Pain in Back Of Knee

Pain in Back Of Knee

Pain in Back Of Knee

Pain in Back Of Knee. Pain behind the knee is not normal even if you are very active in sports. This condition can actually be a sign of muscle injury or torn tissue, or inflammatory disease in the area. In order not to be mistaken in dealing with this, here are various conditions that can cause back knee pain. But what causes pain behind the knee?

1. Cramps in the legs

Cramps in the legs can be the cause of pain behind the knee. People who have disorders of the nerves of the feet, liver disease, infections, and dehydration are more susceptible to this.

Back knee pain from cramps can last from a few seconds to ten minutes. Even if the pain has subsided, you may still feel pain in your leg muscles for a few hours afterward. Try applying warm compresses and relaxing your feet to treat leg cramps and prevent them from coming back.

2. Knee cramps due to sprains

Pain in Back Of Knee
Pain in Back Of Knee

Knee cramps due to sprains or accidents due to impact, or falling incidents can shift the position of the bones and connective tissue of your knee like veins, causing pain. If the pain behind the knee is caused by a sprain, immediately consult your doctor to prevent more severe complications.

3. Injuries due to knee tendinitis

Back knee pain can also be caused by tendinitis. Also known as patellar tendonitis, knee tendonitis occurs when the muscles that connect the kneecap and calf bone are injured. This condition, which is also known as jumper’s knee, usually occurs when you jump or change direction suddenly. Because of this, athletes and people who exercise actively are more prone to developing back knee pain.

4. Iliotibial band syndrome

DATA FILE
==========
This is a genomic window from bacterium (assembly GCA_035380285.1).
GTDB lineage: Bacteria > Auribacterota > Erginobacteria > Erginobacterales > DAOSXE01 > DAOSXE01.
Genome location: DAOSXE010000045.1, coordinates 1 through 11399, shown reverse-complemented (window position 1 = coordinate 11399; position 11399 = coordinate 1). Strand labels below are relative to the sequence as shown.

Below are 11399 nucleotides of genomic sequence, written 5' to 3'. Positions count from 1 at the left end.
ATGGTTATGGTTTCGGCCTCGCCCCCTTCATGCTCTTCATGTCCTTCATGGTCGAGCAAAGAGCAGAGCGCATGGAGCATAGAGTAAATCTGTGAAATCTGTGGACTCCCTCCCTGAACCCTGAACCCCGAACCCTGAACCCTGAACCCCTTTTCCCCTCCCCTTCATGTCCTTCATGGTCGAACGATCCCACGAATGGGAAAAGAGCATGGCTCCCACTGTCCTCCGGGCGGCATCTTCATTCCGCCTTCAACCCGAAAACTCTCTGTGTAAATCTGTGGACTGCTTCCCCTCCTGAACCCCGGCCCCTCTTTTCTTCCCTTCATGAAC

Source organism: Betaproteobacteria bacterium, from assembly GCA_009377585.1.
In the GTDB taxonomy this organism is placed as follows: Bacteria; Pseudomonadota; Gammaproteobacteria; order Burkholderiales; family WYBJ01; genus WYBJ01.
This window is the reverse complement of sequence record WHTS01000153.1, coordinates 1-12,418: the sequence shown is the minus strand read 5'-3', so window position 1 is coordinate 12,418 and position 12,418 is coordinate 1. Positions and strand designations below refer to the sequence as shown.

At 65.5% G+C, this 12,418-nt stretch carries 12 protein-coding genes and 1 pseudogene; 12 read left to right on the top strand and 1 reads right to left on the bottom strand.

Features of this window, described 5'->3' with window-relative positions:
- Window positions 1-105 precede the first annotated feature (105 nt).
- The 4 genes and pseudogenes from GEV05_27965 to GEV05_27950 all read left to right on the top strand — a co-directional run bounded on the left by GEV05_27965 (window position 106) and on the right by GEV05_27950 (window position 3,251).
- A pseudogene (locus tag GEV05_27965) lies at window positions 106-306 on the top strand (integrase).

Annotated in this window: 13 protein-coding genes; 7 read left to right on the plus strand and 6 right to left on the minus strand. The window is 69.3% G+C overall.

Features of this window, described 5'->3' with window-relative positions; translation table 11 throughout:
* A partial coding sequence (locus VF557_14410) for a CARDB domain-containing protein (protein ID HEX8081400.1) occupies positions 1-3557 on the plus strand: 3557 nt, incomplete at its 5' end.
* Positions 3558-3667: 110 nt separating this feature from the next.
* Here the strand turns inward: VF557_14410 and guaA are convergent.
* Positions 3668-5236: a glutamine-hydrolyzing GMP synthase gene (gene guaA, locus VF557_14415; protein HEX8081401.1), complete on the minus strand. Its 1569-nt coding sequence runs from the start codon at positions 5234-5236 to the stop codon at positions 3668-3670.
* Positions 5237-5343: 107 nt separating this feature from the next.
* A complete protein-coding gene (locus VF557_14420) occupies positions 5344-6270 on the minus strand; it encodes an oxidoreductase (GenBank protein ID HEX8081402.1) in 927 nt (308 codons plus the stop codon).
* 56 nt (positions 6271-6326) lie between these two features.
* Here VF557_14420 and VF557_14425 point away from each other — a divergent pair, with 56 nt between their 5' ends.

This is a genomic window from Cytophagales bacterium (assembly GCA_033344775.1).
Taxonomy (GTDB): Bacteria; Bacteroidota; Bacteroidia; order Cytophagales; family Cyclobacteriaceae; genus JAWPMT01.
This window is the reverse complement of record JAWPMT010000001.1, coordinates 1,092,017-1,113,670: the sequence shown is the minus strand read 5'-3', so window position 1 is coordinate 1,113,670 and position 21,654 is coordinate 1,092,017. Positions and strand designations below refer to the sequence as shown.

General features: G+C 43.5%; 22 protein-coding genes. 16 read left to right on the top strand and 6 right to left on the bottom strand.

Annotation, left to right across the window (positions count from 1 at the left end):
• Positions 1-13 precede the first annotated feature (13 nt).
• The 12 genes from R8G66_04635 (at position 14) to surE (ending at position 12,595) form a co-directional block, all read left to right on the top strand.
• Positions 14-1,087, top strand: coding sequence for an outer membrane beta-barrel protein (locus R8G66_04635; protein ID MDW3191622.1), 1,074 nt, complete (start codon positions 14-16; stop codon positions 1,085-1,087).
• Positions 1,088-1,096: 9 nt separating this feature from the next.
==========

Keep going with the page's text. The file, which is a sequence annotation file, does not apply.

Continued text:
Those of you who are very fond of cycling may need to be more careful, because you are more at risk of developing iliotibial band syndrome. This condition is characterized by friction of the ligamentous tissue on the outside of the thigh with the bone at the back of the knee. Over time the friction causes irritation and swelling, causing pain behind the knee.

5. Baker’s Cyst

Baker’s cysts form from a collection of joint-lubricating fluid located behind the knee. This lubricating fluid is actually useful for protecting the knee joint from friction, but its production can be excessive if you have arthritis or an injury to the knee.

The extra fluid then clots and forms a cyst. These cysts may still go away on their own. However, if the cyst is large and accompanied by pain, you may need to consult a doctor for proper treatment.

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6. Arthritis or commonly called inflammatory joint disease

In people with arthritis, the cartilage tissue that cushions the joints between the bones is damaged, causing back knee pain. Based on the cause, arthritis can be divided into rheumatism and osteoarthritis in general.

Rheumatism occurs due to an error in the immune system that attacks the healthy tissue in your knee joints. Meanwhile, osteoarthritis is a degenerative joint disease that mostly affects the elderly and obese people.

7. Hamstring muscle injury

Other back knee pain can also be caused by the hamstring muscles, the hamstring muscles are a group of muscles located at the back of your thigh. If pulled too far, the hamstring muscles can be injured or torn, causing pain, including at the back of the knee. The hamstring muscle recovery process can usually take up to months.

Pain behind the knee is usually the result of an injury, torn muscle, or disease of the knee joint. You can relieve the pain with the RICE method which consists of resting or resting, icing / applying a cold compress, compressing which is pressing the injured area with a bandage, and one more elevating lifting the injured leg.

But what if the pain does not go away, you should see a doctor so that your complaint is handled immediately.

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